DENISE CHAN


Yen-Hua Lee at Taipei Cultural Center

By DENISE CHAN

Yen-Hua Lee walks into the Taipei Cultural Center on a Tuesday morning wearing a multi-colored beret and a faded orange wool jacket.  She spots a familiar face – Mr. Liu, an officer at the Center, and hops over enthusiastically to greet him. Backpack slung across her shoulders, Yen-Hua talks with the spirit of a teenage schoolgirl.

The 38-year-old artist identifies her work as both installation and mix-media, but her recent pieces have leaned towards the latter. Lee’s newest collection, Body Accounts has been showing at the Taipei Cultural Center since April 14th. These paintings carry a common undercurrent of angst and fear.

The main piece of her gallery is a silhouette with a head almost too large for its body to support – its black body filled with tangles of tree branches. This one, Yen-Hua explained, she painted when she was thinking of home one day. She emigrated from Taiwan six years ago, but says she is still trying to find where home is.

 

“I travel a lot,” says Lee who has done an artist residency in both Hungary and Austria. “So where is home? Is it where I am or where I’m from?” she says. Yen-Hua has definitely not forgotten where she’s from, as she often incorporates her native heritage into her artwork.  She sticks closely to black and white ink, the colors of Chinese calligraphy. “I want to use my culture to create an international language,” Yen-Hua explains.  The used books that she paints on are similar to Chinese rice paper, the medium used to write calligraphy on. 

“Traditional [Chinese] calligraphy is a big part of my life,” Lee says. Taiwanese public schools require children to practice calligraphy at a young age. But Yen-Hua started even earlier than most, due to an unfortunate accident that severed part of her right hand pointer finger when she was three. “My mother was afraid that other kids would laugh at me and that I would have trouble writing,” Yen-Hua said, “so she held my hand and taught me how to write [calligraphy] stroke for stroke.”

 “There is a little bit contrast between her personality and her work. The white and black reveals the sadness and stress in her mind.” Phillip Liu said, the man who Yen-Hua greeted earlier. “She is still unmarried and here alone in the States and she’s getting older. Last time we talked about her art and she mentioned this kind of mood,” Liu said.

Perhaps this is why Lee relates to the shadows in her paintings. The medium of many of her paintings are used books. Yen-Hua paints silhouettes right over the pages, but slyly reveals certain words to the viewer by adding watering down certain spots of ink. “I enjoy that feeling,. Can see, cannot see — you know?” Lee says. “Everyone has their own secrets; life is not always the way we show people.”

While many of Yen-Hua’s silhouettes are solid black with no facial features, the rare few that do – have fish for eyes. “It’s for comedy,” she says. “I’m like a fish under the sea. Open eye to see everything.” Yen-Hua revealed that she likes to observe people, especially since coming to the U.S. where social interaction is full of differences in culture. Her paintings can almost serve as a diary of interesting encounters she has had since coming to the U.S.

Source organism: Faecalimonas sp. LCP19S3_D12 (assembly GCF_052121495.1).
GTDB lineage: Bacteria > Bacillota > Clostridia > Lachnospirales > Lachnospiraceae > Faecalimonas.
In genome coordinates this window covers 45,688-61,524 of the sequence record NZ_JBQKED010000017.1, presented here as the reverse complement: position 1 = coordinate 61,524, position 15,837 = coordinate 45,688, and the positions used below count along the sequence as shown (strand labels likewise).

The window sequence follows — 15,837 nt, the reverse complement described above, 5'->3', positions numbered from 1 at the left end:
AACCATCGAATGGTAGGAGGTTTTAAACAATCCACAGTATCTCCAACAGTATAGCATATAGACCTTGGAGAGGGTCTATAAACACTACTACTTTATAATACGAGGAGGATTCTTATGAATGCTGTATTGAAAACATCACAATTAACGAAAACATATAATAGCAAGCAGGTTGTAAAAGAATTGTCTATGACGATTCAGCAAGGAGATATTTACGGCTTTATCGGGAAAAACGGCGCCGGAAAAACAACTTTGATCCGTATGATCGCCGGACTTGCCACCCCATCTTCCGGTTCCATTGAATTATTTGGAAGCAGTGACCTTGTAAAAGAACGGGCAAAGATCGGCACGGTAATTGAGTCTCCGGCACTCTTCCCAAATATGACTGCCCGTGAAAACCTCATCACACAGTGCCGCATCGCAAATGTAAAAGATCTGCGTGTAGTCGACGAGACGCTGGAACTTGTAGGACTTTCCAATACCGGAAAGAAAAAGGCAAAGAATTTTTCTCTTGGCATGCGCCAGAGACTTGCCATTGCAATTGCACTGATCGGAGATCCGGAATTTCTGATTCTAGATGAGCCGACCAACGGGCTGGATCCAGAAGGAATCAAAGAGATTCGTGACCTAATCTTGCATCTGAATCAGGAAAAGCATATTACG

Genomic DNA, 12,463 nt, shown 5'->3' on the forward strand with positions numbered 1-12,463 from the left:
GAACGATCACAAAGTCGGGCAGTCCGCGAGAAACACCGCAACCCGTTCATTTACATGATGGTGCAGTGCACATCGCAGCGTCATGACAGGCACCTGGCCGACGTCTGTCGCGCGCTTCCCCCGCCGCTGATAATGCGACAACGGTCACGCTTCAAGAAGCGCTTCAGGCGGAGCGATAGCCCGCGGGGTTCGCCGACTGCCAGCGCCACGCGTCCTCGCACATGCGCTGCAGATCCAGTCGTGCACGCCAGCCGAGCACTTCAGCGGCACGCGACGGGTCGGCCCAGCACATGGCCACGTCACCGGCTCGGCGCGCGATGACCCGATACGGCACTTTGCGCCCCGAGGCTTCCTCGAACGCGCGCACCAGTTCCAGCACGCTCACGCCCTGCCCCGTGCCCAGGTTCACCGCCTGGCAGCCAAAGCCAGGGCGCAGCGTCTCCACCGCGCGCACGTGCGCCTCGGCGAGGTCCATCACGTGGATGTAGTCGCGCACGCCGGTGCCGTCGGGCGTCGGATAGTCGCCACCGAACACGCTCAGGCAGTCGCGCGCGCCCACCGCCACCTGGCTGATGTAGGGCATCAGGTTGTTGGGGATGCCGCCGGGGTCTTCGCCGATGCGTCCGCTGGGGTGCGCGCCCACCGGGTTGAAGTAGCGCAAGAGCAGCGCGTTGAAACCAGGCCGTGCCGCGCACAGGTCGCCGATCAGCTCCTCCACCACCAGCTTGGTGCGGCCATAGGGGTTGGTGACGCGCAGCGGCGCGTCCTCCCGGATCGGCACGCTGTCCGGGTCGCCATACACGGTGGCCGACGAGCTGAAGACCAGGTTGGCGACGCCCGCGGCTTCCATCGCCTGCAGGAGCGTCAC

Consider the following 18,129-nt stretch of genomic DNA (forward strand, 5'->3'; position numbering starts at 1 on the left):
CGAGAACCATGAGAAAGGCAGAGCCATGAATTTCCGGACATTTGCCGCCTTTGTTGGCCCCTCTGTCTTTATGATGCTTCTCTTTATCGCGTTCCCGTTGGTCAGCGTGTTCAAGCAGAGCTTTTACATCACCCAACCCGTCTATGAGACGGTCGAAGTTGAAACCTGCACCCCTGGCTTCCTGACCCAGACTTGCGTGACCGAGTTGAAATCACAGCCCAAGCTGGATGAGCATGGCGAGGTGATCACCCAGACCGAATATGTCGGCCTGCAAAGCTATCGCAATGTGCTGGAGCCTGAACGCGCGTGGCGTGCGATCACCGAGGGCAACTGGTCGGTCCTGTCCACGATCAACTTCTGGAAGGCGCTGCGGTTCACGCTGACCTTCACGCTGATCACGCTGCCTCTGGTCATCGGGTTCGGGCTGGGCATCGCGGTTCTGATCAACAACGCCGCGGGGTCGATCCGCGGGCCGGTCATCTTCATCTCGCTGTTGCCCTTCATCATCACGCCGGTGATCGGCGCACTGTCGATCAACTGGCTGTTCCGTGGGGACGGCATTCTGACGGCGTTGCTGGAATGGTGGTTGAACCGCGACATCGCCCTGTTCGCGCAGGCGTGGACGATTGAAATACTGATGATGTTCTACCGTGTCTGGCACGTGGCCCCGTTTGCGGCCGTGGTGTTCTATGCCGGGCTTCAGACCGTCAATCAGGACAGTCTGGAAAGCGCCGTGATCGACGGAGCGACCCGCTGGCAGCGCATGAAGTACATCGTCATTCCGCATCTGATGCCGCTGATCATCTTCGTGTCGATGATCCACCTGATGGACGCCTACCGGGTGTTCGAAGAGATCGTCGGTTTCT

Yen-Hua recalled one of her more memorable stories during her artist residency; she met a woman that was also completing her artist residency at that time and left behind two small children back home. “She wanted natural milk for her babies, so she would use this large machine to pump it,” Yen-Hua said in an admiring tone. “I never saw anything like that in Taiwan.” She remembers clearly that the woman would bottle the milk and Fed-Ex it back home on a weekly basis. Struck by the fellow artists’ dedication and strength, Yen-Hua painted a silhouette of her.

             “These superficial figures make you look deeper into it for more profound meanings,” Susan Chen, a volunteer at the Taipei Cultural Center said. Chen decided to help out with Yen-Hua’s exhibition after personally meeting her at the reception earlier in April. “Even in the short time of knowing her, I find her a very special woman,” Chen said “It’s tough to survive in New York City and someone needs to help her out.” Yen-Hua commutes an hour and a half from White Plains home every morning. She works on window displays at Asian Arts as a full-time job to support her developing art career.

            Lee had originally intended to study medicine, “the more traditional major for the Chinese” as she calls it, but worked at a hospital for a year and decided that the life of a doctor did not suit her. “You should enjoy your job, otherwise there’s no passion, kind of lose something,” Yen-Hua explained. She switched majors and in 1996 completed her Associates Degree in Art and Design. From there Yen-Hua continued up the educational ladder to finish up both a Masters of Arts and Masters of Fine Arts.

            Printmaker Mirka Hokkanen, who attended graduate school at the University of Dallas with Yen-Hua, remembers her for her great sense of humor and homemade dishes that she would bring in for everyone to try. “[But] I felt bad for her some times, because I could see she was smart, but her English wasn’t very strong, so it would be hard for her to communicate her ideas to the teachers sometimes,” Hokkanen said.

            When Lee gets excited in a conversation, she often slips in Chinese idioms to fully express herself. Yen-Hua said, partly in Chinese, that she ultimately hopes to teach at a university. For now, she just enjoys being able to display her art across the city. Yen-Hua explains that her paintings help to strike up good conversation. “When you create art you do it alone. But it should be a circle. You learn something, and you also teach something.”

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